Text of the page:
Security Automation By Example
The Firewall Change
Just when you thought DevOps was the new black, along comes SecDevOps. Yes folks, like most things in life, the new cool is already here. Before I move on to trying to explain SecDevOps, please accept my mea culpa because for many people DevOps is yet to be clearly defined. I can imagine your frustration that I’m going to try and explain a new term based on a loosely defined term.
I’m not going to try and provide a complete definition of SecDevOps, but instead I’d like to provide what I believe to be important attributes of the SecDevOps movement. In this post, lets discuss security automation and use a firewall change process as an example.
One important attribute of SecDevOps is heavy use of security automation. In particular when I think security automation, I tell people to use IFTTT thinking. Stolen from the service whose tagline is “put the Internet to work for you”, I explain security automation simply as “if this, then that”. Its a highly simplistic, but poignant way to imagine ways in which one would automate workflow.
A simple act of changing a firewall has huge potential for security automation. The SecDevOps firewall change process goes beyond changing a few lines in a config, but also provides an independent and automated verification process that most organizations don’t perform today.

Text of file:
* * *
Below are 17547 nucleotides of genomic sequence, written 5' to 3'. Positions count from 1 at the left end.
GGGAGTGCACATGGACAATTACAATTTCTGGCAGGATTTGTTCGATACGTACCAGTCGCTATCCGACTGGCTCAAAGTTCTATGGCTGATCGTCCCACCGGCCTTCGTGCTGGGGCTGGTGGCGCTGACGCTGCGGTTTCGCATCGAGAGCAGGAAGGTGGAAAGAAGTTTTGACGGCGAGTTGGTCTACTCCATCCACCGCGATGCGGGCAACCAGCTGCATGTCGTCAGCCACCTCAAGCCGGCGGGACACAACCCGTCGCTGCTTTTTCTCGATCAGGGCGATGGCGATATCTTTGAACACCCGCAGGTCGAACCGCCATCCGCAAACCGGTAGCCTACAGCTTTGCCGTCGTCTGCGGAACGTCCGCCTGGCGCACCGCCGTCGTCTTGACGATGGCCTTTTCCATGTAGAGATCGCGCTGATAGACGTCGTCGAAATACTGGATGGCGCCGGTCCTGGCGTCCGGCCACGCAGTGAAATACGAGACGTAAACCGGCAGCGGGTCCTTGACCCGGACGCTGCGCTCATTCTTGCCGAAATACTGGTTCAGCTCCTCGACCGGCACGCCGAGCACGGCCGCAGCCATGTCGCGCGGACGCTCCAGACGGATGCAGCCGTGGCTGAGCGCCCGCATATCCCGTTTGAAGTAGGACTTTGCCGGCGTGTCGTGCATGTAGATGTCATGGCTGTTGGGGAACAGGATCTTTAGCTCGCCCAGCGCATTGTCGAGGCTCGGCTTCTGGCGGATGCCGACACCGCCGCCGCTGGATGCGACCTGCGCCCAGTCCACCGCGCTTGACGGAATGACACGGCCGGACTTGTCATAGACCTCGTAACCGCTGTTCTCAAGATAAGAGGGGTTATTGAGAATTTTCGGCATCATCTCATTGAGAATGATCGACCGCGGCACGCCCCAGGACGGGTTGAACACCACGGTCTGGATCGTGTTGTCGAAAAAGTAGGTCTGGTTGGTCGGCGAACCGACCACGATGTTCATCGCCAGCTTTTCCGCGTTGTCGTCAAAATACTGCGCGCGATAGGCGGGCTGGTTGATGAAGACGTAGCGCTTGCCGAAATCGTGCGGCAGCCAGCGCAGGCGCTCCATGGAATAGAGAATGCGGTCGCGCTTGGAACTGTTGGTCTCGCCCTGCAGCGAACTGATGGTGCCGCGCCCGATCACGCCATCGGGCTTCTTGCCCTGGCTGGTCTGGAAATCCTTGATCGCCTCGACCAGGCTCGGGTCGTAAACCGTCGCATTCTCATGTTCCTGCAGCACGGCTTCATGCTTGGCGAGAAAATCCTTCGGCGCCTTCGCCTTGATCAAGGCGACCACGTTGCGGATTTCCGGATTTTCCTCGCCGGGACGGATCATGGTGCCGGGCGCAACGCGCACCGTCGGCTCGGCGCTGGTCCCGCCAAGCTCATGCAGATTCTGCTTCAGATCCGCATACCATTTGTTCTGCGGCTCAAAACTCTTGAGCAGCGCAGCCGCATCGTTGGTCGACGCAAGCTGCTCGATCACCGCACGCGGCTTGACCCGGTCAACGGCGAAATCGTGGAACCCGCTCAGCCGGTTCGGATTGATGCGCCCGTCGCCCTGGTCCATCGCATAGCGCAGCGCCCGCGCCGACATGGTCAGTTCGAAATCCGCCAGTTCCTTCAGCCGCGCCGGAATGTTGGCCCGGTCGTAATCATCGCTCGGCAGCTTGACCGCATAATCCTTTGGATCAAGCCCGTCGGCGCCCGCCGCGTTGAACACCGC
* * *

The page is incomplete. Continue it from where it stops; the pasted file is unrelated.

Consider what happens when a firewall policy is changed. First the policy change request is reviewed and approved. Then the policy change request is assigned and acted upon. Many times, but not always, the change is verified by another person through configuration review.
Security automation takes this process one step further. Imagine when a firewall is changed that a security audit event is automatically logged. Next, an automation component notices the firewall change and automatically spins up a remote scanning instance in a cloud provider. Next, that scanning instance is contacted using APIs to perform a remote network scan. The scan completes, results are exported and compared with prior scan results automatically. Finally, the automation component automatically updates the firewall change request in a ticketing system showing the scan results. We have now completed an automatic, independent and autonomous firewall change verification. That simplified yet powerful workflow is security automation and completes what many people refer to as a closed loop.
The new SecDevOps method for a firewall change not only provides a closed loop process, but does so by automating the verification steps. Joining traditional security processes with new API driven cloud services is a true force multiplier that many organizations will soon wish they had.
In upcoming posts, I’ll also discuss some of the other important components of what I believe make up the new black of SecDevOps.